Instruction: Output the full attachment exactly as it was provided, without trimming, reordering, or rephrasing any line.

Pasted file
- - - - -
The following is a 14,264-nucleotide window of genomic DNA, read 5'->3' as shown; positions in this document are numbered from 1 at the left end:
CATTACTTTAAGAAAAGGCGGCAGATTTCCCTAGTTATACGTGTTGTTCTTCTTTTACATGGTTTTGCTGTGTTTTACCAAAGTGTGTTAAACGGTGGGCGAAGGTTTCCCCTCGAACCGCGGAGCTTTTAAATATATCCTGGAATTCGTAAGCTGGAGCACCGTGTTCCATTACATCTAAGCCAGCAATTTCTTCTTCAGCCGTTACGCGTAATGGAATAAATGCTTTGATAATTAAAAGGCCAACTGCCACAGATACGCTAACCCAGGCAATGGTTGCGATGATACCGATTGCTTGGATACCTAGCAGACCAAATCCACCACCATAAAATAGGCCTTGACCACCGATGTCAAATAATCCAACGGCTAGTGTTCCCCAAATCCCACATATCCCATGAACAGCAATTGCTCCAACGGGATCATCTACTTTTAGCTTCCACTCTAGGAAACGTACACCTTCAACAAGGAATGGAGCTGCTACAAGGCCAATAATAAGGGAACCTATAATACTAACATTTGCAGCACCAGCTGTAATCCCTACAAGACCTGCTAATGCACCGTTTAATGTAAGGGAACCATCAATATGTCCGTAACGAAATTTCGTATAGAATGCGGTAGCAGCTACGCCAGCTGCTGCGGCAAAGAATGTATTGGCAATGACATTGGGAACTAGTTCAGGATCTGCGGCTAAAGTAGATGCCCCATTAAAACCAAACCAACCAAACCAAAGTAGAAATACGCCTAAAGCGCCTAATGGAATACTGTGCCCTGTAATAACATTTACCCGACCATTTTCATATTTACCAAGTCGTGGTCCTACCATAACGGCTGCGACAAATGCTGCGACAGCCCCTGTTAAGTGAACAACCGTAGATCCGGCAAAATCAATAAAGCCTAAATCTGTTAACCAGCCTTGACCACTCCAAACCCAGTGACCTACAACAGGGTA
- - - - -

The following is a 14,264-nucleotide window of genomic DNA, read 5'->3' as shown; positions in this document are numbered from 1 at the left end:
CATTACTTTAAGAAAAGGCGGCAGATTTCCCTAGTTATACGTGTTGTTCTTCTTTTACATGGTTTTGCTGTGTTTTACCAAAGTGTGTTAAACGGTGGGCGAAGGTTTCCCCTCGAACCGCGGAGCTTTTAAATATATCCTGGAATTCGTAAGCTGGAGCACCGTGTTCCATTACATCTAAGCCAGCAATTTCTTCTTCAGCCGTTACGCGTAATGGAATAAATGCTTTGATAATTAAAAGGCCAACTGCCACAGATACGCTAACCCAGGCAATGGTTGCGATGATACCGATTGCTTGGATACCTAGCAGACCAAATCCACCACCATAAAATAGGCCTTGACCACCGATGTCAAATAATCCAACGGCTAGTGTTCCCCAAATCCCACATATCCCATGAACAGCAATTGCTCCAACGGGATCATCTACTTTTAGCTTCCACTCTAGGAAACGTACACCTTCAACAAGGAATGGAGCTGCTACAAGGCCAATAATAAGGGAACCTATAATACTAACATTTGCAGCACCAGCTGTAATCCCTACAAGACCTGCTAATGCACCGTTTAATGTAAGGGAACCATCAATATGTCCGTAACGAAATTTCGTATAGAATGCGGTAGCAGCTACGCCAGCTGCTGCGGCAAAGAATGTATTGGCAATGACATTGGGAACTAGTTCAGGATCTGCGGCTAAAGTAGATGCCCCATTAAAACCAAACCAACCAAACCAAAGTAGAAATACGCCTAAAGCGCCTAATGGAATACTGTGCCCTGTAATAACATTTACCCGACCATTTTCATATTTACCAAGTCGTGGTCCTACCATAACGGCTGCGACAAATGCTGCGACAGCCCCTGTTAAGTGAACAACCGTAGATCCGGCAAAATCAATAAAGCCTAAATCTGTTAACCAGCCTTGACCACTCCAAACCCAGTGACCTACAACAGGGTA